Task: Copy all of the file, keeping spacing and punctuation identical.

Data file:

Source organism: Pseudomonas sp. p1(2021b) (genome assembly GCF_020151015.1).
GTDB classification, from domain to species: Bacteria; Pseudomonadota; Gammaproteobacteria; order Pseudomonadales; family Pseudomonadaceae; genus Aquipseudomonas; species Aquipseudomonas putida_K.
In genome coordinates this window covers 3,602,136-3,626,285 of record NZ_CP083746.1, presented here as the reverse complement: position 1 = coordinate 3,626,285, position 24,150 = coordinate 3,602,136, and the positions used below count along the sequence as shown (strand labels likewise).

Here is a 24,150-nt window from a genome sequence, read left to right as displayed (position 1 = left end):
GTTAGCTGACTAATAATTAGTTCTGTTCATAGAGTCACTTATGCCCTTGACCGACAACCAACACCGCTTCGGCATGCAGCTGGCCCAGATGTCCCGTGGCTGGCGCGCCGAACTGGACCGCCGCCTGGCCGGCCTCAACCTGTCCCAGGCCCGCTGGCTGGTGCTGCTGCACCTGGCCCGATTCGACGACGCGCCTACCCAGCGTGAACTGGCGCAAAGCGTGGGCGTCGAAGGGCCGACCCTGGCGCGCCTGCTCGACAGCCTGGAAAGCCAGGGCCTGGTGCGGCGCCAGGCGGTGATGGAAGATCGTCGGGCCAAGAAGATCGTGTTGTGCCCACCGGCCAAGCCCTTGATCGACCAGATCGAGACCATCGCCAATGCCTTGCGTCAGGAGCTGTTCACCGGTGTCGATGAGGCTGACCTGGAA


Source organism: Pseudomonas sp. p1(2021b) (genome assembly GCF_020151015.1).
GTDB classification, from domain to species: Bacteria; Pseudomonadota; Gammaproteobacteria; order Pseudomonadales; family Pseudomonadaceae; genus Aquipseudomonas; species Aquipseudomonas putida_K.
In genome coordinates this window covers 3,602,136-3,626,285 of record NZ_CP083746.1, presented here as the reverse complement: position 1 = coordinate 3,626,285, position 24,150 = coordinate 3,602,136, and the positions used below count along the sequence as shown (strand labels likewise).

Here is a 24,150-nt window from a genome sequence, read left to right as displayed (position 1 = left end):
GTTAGCTGACTAATAATTAGTTCTGTTCATAGAGTCACTTATGCCCTTGACCGACAACCAACACCGCTTCGGCATGCAGCTGGCCCAGATGTCCCGTGGCTGGCGCGCCGAACTGGACCGCCGCCTGGCCGGCCTCAACCTGTCCCAGGCCCGCTGGCTGGTGCTGCTGCACCTGGCCCGATTCGACGACGCGCCTACCCAGCGTGAACTGGCGCAAAGCGTGGGCGTCGAAGGGCCGACCCTGGCGCGCCTGCTCGACAGCCTGGAAAGCCAGGGCCTGGTGCGGCGCCAGGCGGTGATGGAAGATCGTCGGGCCAAGAAGATCGTGTTGTGCCCACCGGCCAAGCCCTTGATCGACCAGATCGAGACCATCGCCAATGCCTTGCGTCAGGAGCTGTTCACCGGTGTCGATGAGGCTGACCTGGAA